Secondly, I am wondering what kind of hardware, specifically, video card you are using. When I ran this sample on my PC I saw little to no lag. Certainly not the "grinding halt" that you are speaking of.

Finally, the only way I know of to improve the performance of text-rendering is to use low-level text objects. FormattedText comes to mind. This is far more difficult to work with than TextBlock, however, so I would encourage you to think about what it is you are trying to accomplish before switching to FormattedText.

EDIT:

The real area where WPF is hurting your performance is in the Measure and Arrange passes of the layout system. It's important to understand that every time you resize the window, WPF is re-calculating the sizes and positions of every user-interface element, and then rearranging them accordingly. This is extremely useful for achieving flexible layouts or creating dynamic user interfaces, but for a static grid of data (which seems to be what you have in mind), this is doing more harm than good. On most machines, WPF will offload as much work as possible to the GPU. In your case, however, the CPU is handling everything, hence the "churn" you are seeing on resize.

FormattedText would be faster, but would not lend itself to working with a data-grid. Rather than writing your own layout panel (a 1% scenario in WPF), I would switch to a ListView or a third-party grid component and see how performance is at that point. These kind of components are built (and optimized) to display vast rows of changing data-- the WPF layout panels are built to contain other user interface elements and drawings.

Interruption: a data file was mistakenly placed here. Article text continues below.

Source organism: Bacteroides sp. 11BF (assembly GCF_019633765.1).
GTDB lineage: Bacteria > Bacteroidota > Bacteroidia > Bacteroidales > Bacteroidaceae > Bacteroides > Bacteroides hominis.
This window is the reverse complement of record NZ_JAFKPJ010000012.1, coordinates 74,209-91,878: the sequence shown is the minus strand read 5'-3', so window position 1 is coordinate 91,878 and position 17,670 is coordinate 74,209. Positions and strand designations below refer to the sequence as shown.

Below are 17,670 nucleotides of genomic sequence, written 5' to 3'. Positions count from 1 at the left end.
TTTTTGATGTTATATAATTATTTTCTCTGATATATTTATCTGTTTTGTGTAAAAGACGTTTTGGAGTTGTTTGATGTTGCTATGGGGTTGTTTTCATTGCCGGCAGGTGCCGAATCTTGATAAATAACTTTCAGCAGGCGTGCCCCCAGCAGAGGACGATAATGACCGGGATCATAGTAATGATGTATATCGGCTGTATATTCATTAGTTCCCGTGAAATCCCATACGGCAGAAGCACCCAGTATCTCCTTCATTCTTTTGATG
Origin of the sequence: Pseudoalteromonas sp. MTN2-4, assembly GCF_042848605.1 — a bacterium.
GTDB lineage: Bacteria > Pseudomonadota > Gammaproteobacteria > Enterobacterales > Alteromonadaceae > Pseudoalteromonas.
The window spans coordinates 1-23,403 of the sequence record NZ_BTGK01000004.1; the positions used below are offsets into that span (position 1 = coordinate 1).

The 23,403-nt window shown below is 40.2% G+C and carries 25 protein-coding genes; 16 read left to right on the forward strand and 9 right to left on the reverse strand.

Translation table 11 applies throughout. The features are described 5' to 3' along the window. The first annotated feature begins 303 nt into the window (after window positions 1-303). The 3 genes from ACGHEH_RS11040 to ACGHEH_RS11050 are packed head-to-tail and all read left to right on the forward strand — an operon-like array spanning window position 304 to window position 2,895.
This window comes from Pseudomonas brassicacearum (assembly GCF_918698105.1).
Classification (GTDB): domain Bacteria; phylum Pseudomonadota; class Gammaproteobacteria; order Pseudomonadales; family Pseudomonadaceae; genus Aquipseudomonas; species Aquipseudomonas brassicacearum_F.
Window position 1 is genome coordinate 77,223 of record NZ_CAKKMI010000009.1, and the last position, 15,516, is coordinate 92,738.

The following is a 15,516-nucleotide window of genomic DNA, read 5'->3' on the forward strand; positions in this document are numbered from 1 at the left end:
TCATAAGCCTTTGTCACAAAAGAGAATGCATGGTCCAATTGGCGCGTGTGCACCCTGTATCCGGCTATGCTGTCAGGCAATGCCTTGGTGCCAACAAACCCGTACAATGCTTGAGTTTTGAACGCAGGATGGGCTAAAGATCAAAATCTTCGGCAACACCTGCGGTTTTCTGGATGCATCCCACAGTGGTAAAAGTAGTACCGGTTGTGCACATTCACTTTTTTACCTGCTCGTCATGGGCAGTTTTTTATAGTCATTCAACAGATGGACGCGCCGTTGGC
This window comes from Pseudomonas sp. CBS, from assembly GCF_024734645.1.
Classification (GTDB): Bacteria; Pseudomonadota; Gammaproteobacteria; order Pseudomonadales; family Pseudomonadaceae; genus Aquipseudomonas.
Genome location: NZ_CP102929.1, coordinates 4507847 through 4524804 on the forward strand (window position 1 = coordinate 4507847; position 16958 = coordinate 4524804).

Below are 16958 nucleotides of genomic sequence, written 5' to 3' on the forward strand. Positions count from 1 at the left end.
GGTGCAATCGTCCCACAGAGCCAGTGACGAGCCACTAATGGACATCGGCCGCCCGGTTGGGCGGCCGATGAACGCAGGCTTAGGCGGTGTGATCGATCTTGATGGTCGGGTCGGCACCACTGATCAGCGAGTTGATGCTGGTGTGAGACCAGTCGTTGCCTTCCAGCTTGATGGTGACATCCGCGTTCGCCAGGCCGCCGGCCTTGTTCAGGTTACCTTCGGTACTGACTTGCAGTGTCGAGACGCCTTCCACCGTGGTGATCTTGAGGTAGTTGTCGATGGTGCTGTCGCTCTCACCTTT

share|improve this answer
    
well, I am currently on my laptop w/ a T4200 (2.00 Ghz dual core) w/ 2 gigs of ram & onboard graphics - which is a step up from the computers at my work that would be running this - ~3 Ghz old school pentium 4 w/ no dedicated graphics card. I know that I re-wrote the wrap panel - my ultimate goal is to have a datagrid, but I was just trying to test panels for now...Do you think that FormattedText would be much faster than a TextBlock? – ChandlerPelhams Jul 25 '11 at 0:36
    
See my edits above. – Charlie Jul 25 '11 at 1:33
    
Thank you for your additional input. I have tried working with a listview before, with minimal performance increases over a standard datagrid, and a 3rd party control is not possible at this time. I am still fairly new to writing custom panels - is there a simple way to write the arrange & measure procedures to not have to perform complex calculations if I know the size of each cild, exactly how many children per line and the # of lines I will have? – ChandlerPelhams Jul 25 '11 at 2:03